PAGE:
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Common Misconceptions: Refusing the Tests

Interviewer: What would you say are the most common misconceptions that people have about field sobriety tests?

Ron Mondello: Well, the most common perception is that you are required to actually perform the field sobriety tests. You don’t have to. However, number one, most folks are going to be scared. They’re going to be intimidated. They’re going to be very nervous.

Number two, the officer, in his discretion, might issue you some type of a disorderly person’s offense or summons for not listening to the police officer’s instructions or not cooperating with the police officer or interfering with an arrest. I don’t know. It could be a number of charges that could be filed by the police officer if you tell them that you’re not going to take the field sobriety tests.

Unlike the Breathalyzer; There is No Law that Compels You to perform the Field Sobriety Tests

However, unlike the Breathalyzer in New Jersey, where you must take the Breathalyzer, there’s no law that says you must perform the field sobriety tests. Again, most defendants or most folks are going to be very nervous and are probably not going to be able to say, “I’m sorry, Officer. I don’t mean any disrespect, but I’m not going to perform those field sobriety tests.”

However, if they do that, they’ve helped their case, because let’s not forget: these field sobriety tests are not for the defense. They’re used by the state as probable cause for the police officers and as evidence in court to convict you of the DWI.

Yes, if you have the intestinal fortitude to respond to the police officer’s request to perform the field sobrieties by saying, “Officer, I don’t mean any disrespect but I’m not going to perform any of those field sobriety tests,” you’ll go a long way in assisting in the defense of your case.

Even If You Have Consumed a Number of Alcoholic Beverages, You Can Refuse The Field Sobriety Test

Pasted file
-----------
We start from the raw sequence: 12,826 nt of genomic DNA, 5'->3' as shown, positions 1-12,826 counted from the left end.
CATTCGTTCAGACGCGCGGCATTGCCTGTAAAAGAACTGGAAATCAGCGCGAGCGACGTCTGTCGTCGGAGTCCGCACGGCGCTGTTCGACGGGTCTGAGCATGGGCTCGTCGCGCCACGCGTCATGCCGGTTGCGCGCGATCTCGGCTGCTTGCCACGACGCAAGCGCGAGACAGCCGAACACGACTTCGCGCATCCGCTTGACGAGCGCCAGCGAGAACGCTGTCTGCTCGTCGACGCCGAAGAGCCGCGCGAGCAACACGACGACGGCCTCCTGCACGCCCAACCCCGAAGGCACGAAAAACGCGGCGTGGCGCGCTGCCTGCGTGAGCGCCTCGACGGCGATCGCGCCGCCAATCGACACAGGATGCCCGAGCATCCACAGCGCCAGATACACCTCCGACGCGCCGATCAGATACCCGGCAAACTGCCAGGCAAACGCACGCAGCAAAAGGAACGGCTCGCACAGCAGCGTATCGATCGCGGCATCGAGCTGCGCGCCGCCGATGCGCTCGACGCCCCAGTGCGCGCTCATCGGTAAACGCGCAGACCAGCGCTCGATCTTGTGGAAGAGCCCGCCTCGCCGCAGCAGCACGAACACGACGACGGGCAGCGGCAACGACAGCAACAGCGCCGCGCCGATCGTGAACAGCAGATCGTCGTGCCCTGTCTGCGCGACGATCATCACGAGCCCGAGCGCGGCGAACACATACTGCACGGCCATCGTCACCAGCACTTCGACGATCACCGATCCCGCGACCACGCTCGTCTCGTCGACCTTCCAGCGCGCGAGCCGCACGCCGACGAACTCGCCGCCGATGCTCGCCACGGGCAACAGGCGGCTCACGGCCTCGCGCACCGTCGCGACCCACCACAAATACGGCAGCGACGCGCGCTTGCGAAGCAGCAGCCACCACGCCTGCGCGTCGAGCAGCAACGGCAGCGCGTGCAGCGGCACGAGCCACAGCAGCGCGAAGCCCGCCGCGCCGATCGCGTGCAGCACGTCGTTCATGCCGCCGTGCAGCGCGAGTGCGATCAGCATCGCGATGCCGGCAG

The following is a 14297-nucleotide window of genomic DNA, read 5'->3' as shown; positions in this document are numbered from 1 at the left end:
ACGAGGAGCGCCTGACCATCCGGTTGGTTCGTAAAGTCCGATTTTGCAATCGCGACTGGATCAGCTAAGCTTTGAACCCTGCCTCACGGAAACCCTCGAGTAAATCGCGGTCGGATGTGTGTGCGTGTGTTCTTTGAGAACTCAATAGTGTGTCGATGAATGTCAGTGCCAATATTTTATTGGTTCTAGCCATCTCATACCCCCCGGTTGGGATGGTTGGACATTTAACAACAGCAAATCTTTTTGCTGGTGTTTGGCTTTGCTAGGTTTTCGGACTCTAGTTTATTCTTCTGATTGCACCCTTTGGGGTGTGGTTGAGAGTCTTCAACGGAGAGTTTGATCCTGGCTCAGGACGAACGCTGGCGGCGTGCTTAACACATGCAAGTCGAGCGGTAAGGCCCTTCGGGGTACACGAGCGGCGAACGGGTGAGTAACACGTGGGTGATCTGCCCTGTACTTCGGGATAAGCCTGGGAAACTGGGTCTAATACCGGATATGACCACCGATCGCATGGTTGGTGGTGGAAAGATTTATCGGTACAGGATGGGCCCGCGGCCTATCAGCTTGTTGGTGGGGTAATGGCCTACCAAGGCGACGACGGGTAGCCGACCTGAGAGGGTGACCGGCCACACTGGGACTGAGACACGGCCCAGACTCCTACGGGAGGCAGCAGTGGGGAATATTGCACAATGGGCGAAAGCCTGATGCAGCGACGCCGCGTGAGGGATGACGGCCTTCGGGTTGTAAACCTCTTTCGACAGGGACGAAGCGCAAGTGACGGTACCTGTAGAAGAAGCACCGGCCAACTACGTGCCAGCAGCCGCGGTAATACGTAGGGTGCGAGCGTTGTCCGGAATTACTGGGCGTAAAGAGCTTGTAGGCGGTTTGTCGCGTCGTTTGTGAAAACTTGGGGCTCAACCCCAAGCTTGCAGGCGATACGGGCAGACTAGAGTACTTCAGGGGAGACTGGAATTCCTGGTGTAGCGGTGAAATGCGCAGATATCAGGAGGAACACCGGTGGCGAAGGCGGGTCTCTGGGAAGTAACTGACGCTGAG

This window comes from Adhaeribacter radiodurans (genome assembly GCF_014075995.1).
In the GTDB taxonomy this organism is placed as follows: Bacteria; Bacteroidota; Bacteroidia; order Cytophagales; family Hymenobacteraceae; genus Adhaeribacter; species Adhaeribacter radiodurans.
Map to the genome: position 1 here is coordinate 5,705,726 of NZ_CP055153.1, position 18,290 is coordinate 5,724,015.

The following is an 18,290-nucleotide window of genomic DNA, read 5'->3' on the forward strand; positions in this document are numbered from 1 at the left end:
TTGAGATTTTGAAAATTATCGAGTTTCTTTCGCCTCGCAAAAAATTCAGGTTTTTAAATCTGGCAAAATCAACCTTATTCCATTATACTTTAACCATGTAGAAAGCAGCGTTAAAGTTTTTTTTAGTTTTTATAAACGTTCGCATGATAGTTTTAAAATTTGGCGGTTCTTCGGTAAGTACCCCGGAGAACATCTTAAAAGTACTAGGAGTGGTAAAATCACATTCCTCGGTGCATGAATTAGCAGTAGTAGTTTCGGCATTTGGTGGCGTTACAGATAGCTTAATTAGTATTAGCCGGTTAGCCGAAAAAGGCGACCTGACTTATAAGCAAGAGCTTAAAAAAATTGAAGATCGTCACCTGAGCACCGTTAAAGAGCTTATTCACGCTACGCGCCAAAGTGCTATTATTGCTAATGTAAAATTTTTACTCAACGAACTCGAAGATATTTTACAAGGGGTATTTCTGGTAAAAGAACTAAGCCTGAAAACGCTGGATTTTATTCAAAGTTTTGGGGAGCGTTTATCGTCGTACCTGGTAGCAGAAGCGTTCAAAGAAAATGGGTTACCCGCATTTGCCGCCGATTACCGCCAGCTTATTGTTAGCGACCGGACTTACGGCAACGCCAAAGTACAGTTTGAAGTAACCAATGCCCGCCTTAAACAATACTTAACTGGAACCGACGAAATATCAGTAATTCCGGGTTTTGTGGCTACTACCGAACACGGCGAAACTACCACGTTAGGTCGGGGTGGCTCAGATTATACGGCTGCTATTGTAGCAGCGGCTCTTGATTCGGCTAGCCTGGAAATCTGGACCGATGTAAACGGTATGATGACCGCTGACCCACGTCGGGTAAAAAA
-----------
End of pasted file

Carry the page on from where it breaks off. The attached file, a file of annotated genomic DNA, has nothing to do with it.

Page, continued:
If in fact you have consumed a number of alcoholic beverages and in fact you were driving your car, and you refuse the field sobriety tests, the officer is going to be angry. The officer is going to be upset, but you can always respond by saying, “I will take the Breathalyzer whenever you deem it appropriate, Officer, and again, I mean no disrespect, but I’m not going to take any of those field sobriety tests.”

Again, you run the risk of the police officer citing you for perhaps a disorderly person defense for not complying with the police officer’s instructions or interfering. I’ve never seen that, quite frankly, but then again, most of my clients do in fact perform the field sobriety tests when asked to do so.

If you have the nerves of steel, politely – and I underline, bold, and highlight “politely” – decline.

Intimidation Factor

Interviewer: Do you think that there’s an intimidation factor on part by the police officer?

Ron Mondello: An intimidation factor? Well, most people that get pulled over by a police officer are going to be nervous. They’re going to be intimidated to some extent. I don’t know if the field sobriety tests add to a level of intimidation. I’m not so sure. None of my clients have ever said that. They’ve simply performed the tests when they’ve been instructed to perform the tests.

Some people do very well. Some people do very poorly. In fact, some people who have consumed zero alcohol do very poorly on some of these tests.

Interviewer: Right.

Ron Mondello: In particular would be the elderly, folks that are very much overweight, and folks that are very much fatigued. They’re not foolproof.

By Ronald P. Mondello